Photographer traces Philadelphia's past through fading ads
There is a ghost economy at work in Old City. Hand-painted advertisements from a different era, faded to the point of hardly being there at all, emerge like apparitions during building renovations.
"The signs have been buried behind a brick wall, or a building, or stucco for however many decades, and all of a sudden it's there again," said Lawrence O'Toole, author of the photography book "Fading Ads of Philadelphia." Sometimes it gets covered right back up and it's only there for a couple weeks, or less."
O'Toole started taking photos of old advertisements painted on brick buildings as a thesis project 20 years ago, when he was a student at Drexel.
He was fascinated by the lettering and layout of the old signs, and how time had its way with them. That project turned into a blog, The Ghost Sign Project, and later, the book.
O'Toole will present his photos at the Philadelphia History Museum at Atwater Kent on Thursday, May 16 at 5 p.m. and talk about where they came from and why they have held his interest for two decades.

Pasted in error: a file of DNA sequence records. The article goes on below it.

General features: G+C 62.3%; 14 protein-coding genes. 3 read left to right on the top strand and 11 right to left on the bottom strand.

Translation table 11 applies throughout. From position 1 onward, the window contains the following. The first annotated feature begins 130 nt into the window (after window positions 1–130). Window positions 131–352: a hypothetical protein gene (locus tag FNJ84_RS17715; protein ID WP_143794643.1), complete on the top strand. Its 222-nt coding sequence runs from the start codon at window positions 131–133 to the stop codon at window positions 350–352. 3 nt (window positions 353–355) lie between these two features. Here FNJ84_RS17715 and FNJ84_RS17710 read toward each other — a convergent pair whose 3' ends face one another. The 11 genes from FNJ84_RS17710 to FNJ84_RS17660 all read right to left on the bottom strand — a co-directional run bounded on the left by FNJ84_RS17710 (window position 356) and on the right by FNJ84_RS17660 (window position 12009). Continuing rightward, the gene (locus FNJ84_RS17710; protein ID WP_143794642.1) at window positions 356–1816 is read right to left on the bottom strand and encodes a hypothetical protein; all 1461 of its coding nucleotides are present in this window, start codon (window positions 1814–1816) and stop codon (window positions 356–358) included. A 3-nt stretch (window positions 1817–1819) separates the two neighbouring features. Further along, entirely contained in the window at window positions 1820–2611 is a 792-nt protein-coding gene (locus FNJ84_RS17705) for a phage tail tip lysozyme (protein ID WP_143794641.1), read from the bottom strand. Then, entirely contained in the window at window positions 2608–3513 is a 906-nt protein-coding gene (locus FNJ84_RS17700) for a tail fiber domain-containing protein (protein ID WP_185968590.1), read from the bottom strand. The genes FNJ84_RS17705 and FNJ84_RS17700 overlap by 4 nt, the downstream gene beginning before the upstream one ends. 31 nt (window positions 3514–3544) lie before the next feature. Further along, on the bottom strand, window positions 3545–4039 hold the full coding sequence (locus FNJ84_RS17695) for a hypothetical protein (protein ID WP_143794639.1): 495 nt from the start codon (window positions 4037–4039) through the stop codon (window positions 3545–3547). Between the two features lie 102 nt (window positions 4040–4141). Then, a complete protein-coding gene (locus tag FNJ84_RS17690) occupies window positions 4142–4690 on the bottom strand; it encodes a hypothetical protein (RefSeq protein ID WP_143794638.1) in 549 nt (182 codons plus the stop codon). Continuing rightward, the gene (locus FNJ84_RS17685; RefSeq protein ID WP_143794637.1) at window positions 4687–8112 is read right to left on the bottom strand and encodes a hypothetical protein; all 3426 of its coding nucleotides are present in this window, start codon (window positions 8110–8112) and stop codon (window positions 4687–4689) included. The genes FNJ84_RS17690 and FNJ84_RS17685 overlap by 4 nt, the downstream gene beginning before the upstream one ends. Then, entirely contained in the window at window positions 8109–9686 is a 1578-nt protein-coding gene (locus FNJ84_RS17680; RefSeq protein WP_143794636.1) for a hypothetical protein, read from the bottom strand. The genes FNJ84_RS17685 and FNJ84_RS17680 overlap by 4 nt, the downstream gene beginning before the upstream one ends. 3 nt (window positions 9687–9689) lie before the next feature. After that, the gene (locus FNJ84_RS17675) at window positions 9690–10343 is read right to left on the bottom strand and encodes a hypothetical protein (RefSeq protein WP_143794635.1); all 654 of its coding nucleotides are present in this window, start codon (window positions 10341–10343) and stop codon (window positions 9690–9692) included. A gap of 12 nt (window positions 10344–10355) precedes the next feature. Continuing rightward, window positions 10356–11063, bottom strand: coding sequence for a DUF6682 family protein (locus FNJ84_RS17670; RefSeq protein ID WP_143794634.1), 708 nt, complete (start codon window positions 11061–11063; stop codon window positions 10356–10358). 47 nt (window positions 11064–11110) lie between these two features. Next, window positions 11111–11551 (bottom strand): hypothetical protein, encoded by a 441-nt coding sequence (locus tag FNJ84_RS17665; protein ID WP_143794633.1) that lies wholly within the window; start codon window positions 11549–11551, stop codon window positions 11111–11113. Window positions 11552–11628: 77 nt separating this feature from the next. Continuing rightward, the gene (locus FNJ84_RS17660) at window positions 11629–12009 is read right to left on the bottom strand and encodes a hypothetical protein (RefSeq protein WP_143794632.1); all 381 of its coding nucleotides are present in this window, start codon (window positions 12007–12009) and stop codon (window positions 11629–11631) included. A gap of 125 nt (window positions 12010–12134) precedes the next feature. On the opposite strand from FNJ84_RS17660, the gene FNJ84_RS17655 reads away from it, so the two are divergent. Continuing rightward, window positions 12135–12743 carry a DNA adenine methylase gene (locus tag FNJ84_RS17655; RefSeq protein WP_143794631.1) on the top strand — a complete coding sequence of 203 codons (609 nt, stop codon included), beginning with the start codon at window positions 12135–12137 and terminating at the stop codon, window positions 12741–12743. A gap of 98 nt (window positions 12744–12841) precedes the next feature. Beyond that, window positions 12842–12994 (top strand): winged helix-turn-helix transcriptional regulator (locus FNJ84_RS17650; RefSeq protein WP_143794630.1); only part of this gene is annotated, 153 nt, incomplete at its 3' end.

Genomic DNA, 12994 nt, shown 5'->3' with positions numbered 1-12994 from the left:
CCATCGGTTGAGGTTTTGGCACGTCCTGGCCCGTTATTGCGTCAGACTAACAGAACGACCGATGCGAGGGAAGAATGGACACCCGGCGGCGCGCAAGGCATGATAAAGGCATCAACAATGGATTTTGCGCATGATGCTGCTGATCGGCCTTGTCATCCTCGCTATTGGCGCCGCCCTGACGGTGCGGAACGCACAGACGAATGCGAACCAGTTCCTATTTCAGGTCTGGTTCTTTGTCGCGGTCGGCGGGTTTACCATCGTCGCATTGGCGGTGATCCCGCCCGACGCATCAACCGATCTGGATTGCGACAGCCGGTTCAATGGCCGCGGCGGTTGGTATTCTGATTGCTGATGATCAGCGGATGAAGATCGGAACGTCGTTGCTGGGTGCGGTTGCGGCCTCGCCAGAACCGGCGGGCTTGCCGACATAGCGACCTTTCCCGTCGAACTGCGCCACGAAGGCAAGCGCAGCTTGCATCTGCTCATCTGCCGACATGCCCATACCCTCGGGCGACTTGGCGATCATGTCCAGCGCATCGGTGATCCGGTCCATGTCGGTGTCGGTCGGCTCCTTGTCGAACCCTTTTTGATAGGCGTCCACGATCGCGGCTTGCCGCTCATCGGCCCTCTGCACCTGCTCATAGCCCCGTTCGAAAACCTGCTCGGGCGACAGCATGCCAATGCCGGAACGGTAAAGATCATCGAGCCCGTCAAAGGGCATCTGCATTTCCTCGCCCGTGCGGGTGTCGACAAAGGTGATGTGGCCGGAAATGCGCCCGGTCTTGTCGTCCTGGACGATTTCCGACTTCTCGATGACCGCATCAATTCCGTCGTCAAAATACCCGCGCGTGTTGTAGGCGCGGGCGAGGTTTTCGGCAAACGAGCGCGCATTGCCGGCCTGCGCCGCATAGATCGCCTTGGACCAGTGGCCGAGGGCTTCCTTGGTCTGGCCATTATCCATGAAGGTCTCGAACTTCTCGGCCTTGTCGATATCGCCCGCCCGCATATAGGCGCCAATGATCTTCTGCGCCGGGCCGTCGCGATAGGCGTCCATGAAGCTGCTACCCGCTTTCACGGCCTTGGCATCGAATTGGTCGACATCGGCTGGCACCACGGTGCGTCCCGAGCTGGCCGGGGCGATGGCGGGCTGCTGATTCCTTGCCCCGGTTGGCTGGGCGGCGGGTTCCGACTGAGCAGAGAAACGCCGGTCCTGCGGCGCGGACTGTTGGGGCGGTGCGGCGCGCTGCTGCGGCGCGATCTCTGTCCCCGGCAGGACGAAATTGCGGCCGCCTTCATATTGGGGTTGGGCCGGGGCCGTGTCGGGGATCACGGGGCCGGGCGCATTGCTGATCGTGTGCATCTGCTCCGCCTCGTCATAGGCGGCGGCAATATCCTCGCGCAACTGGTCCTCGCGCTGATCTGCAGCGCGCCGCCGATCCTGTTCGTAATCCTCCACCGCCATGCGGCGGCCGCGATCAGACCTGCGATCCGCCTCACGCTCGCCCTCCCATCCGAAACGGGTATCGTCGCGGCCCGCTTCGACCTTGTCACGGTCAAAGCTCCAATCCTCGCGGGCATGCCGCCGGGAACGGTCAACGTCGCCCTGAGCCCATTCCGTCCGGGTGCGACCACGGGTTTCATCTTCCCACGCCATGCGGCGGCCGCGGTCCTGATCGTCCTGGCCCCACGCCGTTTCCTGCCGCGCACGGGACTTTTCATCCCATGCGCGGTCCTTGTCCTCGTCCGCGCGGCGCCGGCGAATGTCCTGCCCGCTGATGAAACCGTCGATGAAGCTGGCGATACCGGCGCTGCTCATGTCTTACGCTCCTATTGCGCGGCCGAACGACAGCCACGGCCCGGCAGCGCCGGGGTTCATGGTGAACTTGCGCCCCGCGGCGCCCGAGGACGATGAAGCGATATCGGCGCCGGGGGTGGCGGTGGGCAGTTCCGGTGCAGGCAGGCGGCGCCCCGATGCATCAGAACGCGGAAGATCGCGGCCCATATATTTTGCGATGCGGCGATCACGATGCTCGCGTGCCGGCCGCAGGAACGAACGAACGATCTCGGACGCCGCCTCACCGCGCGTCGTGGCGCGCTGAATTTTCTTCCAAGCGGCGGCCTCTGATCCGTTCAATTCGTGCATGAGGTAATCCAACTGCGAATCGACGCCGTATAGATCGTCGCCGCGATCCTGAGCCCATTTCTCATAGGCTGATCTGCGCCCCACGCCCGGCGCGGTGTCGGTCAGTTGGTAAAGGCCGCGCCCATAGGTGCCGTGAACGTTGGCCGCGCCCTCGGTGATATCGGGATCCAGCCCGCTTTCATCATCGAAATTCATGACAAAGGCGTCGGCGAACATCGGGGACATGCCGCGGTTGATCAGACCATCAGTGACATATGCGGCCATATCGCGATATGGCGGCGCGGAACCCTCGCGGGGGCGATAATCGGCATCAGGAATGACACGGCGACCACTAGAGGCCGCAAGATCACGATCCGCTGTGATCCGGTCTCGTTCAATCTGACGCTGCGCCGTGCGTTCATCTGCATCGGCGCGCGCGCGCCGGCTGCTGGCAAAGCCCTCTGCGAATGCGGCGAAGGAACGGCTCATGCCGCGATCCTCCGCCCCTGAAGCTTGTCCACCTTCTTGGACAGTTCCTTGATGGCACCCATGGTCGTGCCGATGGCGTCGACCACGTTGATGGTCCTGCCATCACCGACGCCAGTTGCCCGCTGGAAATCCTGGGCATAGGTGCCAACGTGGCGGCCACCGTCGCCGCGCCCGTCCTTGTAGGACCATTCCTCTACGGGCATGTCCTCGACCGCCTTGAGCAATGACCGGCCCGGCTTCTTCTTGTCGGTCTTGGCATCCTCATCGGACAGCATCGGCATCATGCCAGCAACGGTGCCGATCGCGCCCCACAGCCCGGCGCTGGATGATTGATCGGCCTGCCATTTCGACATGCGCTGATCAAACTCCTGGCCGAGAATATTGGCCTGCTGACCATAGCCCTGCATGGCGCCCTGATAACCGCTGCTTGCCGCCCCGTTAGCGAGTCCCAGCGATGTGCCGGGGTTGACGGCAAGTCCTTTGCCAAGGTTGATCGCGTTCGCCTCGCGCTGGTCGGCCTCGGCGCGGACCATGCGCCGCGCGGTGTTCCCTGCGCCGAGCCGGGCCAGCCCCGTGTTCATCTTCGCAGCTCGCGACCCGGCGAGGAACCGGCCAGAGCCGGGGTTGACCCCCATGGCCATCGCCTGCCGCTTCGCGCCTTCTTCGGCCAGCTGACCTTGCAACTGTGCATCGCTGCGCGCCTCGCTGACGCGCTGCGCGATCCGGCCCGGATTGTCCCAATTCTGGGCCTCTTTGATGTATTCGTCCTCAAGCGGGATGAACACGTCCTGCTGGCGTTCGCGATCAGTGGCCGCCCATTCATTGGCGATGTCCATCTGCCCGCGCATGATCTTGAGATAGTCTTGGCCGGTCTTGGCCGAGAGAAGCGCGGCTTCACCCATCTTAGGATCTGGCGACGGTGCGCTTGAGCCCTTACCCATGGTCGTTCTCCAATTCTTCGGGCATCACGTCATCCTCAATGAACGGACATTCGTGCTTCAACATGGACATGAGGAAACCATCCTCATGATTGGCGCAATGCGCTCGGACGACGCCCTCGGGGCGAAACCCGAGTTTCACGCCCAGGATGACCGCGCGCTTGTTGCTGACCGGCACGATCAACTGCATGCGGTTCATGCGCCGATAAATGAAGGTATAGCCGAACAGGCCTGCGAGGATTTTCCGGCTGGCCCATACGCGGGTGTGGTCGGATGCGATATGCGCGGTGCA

He will also talk about where, exactly, the images were taken. As neighborhoods evolve, and their demographics change, and fortunes rise or fall, the advertisements give voice to the remaining red brick, bearing witness to what had been.
It's not always easy to figure out. Many of the ads are faded and illegible. O'Toole, now a design manager in Manhattan, spends his spare time poring over records to find glimpses of the ads, one historic photo at a time.
"It's less of an academic exercise and more visual," O'Toole said. "I've been doing a lot of visual searching through photo archives. A lot of times, that's the only way to get to the point of what these things said."
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